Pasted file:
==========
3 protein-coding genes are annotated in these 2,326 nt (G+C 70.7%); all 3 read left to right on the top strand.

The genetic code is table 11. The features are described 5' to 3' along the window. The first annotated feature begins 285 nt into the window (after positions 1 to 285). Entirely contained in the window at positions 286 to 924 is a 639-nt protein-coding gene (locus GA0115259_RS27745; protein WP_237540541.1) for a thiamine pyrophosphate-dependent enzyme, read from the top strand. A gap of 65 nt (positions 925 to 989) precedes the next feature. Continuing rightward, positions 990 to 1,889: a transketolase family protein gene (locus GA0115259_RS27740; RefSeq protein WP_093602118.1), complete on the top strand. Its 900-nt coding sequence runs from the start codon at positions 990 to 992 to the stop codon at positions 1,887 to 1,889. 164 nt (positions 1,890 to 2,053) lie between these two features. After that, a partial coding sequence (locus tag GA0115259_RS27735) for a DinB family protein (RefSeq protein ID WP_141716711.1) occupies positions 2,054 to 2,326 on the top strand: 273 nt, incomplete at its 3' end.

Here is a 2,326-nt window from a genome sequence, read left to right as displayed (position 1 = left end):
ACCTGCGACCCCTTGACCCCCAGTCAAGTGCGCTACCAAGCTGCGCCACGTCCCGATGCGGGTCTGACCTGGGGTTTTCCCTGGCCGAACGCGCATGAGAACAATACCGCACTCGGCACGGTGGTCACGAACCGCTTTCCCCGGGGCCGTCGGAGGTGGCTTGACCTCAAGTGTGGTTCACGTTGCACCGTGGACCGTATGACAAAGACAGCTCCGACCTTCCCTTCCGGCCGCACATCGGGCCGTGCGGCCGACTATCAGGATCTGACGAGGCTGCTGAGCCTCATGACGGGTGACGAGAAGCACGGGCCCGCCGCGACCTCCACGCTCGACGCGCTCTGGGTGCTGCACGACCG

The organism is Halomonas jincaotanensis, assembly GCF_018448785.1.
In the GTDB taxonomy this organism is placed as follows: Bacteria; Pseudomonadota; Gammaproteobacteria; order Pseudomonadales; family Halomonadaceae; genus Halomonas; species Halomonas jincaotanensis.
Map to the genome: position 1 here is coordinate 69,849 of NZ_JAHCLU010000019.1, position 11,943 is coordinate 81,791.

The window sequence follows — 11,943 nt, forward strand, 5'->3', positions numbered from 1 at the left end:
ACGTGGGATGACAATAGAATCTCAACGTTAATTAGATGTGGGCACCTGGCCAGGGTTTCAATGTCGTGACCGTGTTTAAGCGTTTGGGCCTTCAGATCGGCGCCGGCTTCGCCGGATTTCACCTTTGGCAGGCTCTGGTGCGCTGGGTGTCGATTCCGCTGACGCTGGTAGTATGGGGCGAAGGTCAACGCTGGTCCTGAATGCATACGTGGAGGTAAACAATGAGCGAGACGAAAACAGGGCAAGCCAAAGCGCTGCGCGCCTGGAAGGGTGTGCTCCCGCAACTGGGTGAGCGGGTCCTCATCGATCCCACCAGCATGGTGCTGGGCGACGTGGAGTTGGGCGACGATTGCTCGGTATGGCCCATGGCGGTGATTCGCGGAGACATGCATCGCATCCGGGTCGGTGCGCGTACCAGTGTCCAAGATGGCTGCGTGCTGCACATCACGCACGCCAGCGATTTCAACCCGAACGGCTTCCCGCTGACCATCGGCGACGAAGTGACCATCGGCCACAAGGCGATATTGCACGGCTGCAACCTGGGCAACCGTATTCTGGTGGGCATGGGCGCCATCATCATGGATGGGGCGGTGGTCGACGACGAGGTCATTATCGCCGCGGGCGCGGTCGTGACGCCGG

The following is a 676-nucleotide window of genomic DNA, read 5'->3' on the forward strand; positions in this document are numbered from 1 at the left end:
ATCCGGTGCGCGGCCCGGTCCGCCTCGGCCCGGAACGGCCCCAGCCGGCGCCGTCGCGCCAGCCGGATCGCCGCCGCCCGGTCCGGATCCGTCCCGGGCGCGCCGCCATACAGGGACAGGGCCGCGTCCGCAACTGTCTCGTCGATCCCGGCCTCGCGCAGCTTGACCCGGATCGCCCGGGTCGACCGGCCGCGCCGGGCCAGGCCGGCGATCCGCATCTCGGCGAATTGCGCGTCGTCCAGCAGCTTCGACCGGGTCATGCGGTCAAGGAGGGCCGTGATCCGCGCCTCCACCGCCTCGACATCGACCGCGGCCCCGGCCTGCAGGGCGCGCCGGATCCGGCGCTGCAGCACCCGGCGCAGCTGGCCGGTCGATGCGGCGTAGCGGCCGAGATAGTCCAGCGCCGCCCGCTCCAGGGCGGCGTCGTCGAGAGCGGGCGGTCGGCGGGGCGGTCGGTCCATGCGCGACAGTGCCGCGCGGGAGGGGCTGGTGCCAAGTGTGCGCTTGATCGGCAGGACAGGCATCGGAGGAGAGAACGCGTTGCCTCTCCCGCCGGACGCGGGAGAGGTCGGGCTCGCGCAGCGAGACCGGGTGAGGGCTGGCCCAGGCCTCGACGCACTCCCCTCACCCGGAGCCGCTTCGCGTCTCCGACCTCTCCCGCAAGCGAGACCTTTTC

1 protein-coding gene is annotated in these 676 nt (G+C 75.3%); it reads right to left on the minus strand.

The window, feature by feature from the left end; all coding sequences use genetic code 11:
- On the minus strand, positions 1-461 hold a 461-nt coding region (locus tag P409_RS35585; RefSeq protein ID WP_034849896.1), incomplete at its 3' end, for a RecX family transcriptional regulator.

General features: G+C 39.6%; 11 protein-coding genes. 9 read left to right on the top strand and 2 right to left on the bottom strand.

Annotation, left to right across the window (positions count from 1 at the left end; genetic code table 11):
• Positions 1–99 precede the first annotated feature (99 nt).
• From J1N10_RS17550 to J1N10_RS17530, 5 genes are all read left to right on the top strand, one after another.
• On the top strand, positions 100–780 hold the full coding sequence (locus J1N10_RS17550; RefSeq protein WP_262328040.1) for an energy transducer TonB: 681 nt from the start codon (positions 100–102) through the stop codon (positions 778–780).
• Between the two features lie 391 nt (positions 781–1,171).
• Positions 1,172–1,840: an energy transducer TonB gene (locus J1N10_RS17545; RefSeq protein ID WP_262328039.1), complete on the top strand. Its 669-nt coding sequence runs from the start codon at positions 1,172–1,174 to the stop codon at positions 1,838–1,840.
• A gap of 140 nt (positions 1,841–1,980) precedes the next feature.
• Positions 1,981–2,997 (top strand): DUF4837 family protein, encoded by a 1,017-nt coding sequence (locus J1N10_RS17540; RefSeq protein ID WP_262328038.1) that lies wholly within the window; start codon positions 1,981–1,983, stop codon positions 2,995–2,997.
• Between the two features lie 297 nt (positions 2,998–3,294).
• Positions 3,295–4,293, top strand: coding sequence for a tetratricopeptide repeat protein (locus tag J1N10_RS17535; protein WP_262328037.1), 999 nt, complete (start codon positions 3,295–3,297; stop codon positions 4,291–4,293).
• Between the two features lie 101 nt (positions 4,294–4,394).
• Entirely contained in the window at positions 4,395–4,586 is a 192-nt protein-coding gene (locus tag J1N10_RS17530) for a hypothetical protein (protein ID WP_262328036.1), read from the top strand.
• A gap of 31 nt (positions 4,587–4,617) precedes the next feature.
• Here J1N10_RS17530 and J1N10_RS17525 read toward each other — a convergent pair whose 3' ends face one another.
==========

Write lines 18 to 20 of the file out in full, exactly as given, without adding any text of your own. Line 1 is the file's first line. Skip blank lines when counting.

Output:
• From J1N10_RS17550 to J1N10_RS17530, 5 genes are all read left to right on the top strand, one after another.
• On the top strand, positions 100–780 hold the full coding sequence (locus J1N10_RS17550; RefSeq protein WP_262328040.1) for an energy transducer TonB: 681 nt from the start codon (positions 100–102) through the stop codon (positions 778–780).
• Between the two features lie 391 nt (positions 781–1,171).